The UK government has announced that four universities – Birmingham, Glasgow, Oxford and York – will serve as hubs in a £120m programme to explore the properties of quantum mechanics and how it can be used to develop new technologies. The four Quantum Technology Hubs, which will involve a total of 17 UK universities and 132 companies, will be funded by the Engineering and Physical Sciences Research Council (EPSRC). The money comes from the £270m investment National Quantum Technologies Programme that was first announced in 2013 by UK chancellor George Osborne and will run across the next five years.

Details of the funding package were unveiled today by Greg Clark, the UK's minister of state for universities, science and cities, who says that quantum technologies "could support multi-billion-pound markets in the UK and globally". Clark also announced that the National Physical Laboratory will receive £4m towards the creation of a Quantum Metrology Institute (QMI) at its Teddington site near London.

Philip Nelson, EPSRC chief executive, adds that the hubs "will draw together scientists, engineers and technologists from across the UK, who will explore how we can exploit the intriguing properties of the quantum realm". He adds that "The area offers great promise, and the hubs will keep the UK at the leading edge of this exciting field."

Quantum quartet

The Birmingham hub will focus on quantum sensing and metrology, and will partner with researchers at the universities of Glasgow, Nottingham, Southampton, Strathclyde and Sussex. The hub will be led by Kai Bongs, who works on the physics of ultracold atoms, and will aim to develop commercially viable quantum technologies for measuring time, frequency, rotation, magnetic fields, gravity and other fundamental properties. These technologies could find use in a range of fields, including financial trading, medical imaging and navigation.

Quantum sensing and imaging, meanwhile, will be the focus of the hub co-ordinated by Glasgow and led by the optical physicist Miles Padgett. This hub includes Bristol, Edinburgh, Heriot-Watt, Oxford and Strathclyde universities, and aims to build ultrasensitive light detectors for a range of applications including medical imaging, security monitoring and manufacturing. Hub members will also collaborate on the development of quantum sensors capable of detecting tiny signals such as those from single molecules or gravitational fields.

The Oxford hub is led by the optical physicist Ian Walmsley and will focus on quantum computing and simulation. It will include the universities of Bath, Cambridge, Edinburgh, Leeds, Southampton, Strathclyde, Sussex and Warwick, as well as a number of national and international companies. The hub will create quantum-computing systems for applications such as simulating molecules for drug development and processing large quantities of information in disciplines such as economics, climate science and healthcare.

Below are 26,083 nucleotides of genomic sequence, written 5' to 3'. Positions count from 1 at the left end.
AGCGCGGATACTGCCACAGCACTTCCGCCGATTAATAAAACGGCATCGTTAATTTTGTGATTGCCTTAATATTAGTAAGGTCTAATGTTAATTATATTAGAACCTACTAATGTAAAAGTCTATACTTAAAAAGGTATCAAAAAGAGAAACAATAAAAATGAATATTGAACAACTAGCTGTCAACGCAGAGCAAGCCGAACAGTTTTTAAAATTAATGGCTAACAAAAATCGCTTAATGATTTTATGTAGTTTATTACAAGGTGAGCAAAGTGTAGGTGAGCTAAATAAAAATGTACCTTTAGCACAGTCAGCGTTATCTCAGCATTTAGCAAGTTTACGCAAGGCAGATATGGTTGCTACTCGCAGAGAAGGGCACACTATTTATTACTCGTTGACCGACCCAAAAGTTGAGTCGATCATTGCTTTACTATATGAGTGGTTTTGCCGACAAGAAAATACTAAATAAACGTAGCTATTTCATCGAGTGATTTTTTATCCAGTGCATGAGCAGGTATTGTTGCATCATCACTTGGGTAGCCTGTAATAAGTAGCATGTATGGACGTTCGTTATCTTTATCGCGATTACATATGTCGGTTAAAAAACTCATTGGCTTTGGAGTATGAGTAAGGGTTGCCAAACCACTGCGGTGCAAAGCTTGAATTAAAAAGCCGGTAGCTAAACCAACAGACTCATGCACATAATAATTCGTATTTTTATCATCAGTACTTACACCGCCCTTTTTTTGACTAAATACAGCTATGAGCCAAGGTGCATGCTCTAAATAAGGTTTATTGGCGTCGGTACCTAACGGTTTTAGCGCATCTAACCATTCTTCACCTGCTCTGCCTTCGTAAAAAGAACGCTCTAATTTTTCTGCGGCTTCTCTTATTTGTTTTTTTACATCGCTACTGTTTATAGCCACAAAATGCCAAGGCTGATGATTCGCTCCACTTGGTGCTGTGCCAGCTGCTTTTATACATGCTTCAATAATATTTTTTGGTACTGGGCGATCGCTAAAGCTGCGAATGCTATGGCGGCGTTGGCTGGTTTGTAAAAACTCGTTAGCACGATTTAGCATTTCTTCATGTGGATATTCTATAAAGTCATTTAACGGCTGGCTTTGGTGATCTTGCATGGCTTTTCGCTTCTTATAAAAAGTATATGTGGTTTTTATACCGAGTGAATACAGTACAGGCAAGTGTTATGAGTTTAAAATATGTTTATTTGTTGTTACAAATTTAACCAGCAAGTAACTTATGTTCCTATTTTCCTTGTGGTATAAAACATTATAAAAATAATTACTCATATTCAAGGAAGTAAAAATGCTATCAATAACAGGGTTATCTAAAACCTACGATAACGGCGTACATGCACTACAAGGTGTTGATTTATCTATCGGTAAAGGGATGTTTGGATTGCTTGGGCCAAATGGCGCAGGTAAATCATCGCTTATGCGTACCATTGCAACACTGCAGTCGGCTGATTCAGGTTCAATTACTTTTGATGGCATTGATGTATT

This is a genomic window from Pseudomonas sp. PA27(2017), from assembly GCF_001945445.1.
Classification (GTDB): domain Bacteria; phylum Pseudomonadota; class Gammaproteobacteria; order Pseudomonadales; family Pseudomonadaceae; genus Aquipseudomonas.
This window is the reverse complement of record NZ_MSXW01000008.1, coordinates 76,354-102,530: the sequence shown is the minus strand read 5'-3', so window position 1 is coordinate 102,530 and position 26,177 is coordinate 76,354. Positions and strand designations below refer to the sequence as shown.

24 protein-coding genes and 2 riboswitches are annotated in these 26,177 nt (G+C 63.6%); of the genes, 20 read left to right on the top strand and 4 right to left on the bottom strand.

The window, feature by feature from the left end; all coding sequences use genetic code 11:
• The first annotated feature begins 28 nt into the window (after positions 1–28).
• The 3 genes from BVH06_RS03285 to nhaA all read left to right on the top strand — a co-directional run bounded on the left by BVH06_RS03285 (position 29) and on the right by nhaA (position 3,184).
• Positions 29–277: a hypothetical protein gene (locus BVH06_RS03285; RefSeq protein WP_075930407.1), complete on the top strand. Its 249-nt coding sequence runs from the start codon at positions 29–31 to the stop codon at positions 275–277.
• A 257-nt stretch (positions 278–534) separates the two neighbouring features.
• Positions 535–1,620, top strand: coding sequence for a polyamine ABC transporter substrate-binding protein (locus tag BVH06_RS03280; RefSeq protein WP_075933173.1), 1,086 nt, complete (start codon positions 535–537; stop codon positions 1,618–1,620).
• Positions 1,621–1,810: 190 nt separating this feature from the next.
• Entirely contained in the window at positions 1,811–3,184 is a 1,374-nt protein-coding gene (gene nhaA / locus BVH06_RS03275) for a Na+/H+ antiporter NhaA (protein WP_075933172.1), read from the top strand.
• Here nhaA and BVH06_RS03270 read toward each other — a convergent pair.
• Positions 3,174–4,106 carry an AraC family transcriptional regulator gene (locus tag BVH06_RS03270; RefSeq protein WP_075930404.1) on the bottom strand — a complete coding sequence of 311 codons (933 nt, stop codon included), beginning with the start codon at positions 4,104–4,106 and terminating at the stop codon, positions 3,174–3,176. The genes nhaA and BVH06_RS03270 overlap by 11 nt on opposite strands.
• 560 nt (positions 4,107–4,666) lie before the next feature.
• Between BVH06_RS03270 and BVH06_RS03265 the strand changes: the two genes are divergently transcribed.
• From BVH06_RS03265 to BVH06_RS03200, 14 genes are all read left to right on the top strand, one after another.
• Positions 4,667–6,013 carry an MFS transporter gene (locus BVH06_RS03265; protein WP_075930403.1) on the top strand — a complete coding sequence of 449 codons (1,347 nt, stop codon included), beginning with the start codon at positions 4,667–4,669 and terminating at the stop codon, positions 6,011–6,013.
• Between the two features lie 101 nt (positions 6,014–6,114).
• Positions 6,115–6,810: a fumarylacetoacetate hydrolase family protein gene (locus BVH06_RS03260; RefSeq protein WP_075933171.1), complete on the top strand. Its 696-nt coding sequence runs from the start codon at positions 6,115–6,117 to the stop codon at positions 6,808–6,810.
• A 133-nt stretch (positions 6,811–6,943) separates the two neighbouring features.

Quantum communications is the focus of the fourth hub, which will be co-ordinated at the University of York. Led by quantum-information specialist Tim Spiller, this hub includes researchers at the universities of Bristol, Cambridge, Heriot-Watt, Leeds, Royal Holloway, Sheffield and Strathclyde. The aim of this hub is to create quantum-encryption systems for secure communications that can be widely and cheaply deployed.

Companies and government organizations that are involved in one or more of the hubs include BT, Toshiba, e2v, M Squared Lasers, Dstl, AWE, the National Physical Laboratory, Thales, Coherent Lasers, BP, Compound Semiconductor, Government Communications Headquarters (GCHQ), Selex, Oxford Instruments and Kelvin Nanotechnology.

Clear development strategies

Peter Knight of Imperial College London, who has been involved in getting the National Quantum Technologies Programme off the ground, told physicsworld.com that the disciplines covered by the hubs represent areas of strength for the UK research community, and have clear development strategies for creating commercial technologies. Knight expects the hubs to deliver some technologies – such as sensors, clocks and quantum cryptography – within the first five years of the programme, while the development of others with take longer. However, he is confident that funding for the programme will be renewed after the first five years.

The hubs were put together by first asking UK researchers to organize themselves into consortia for developing quantum technologies. This process resulted in 16 bids, which were then reduced down to eight, in part by the researchers themselves, in a process that Knight describes as "self-organization". Finally, a panel of international experts and industry members selected the four hubs. Now, the directors are looking at expanding their hubs by including worthy researchers that were part of previously excluded consortia. The hubs will also be integrated within the UK's mainstream science-funding programme, so that postgraduate students can take part in research activities.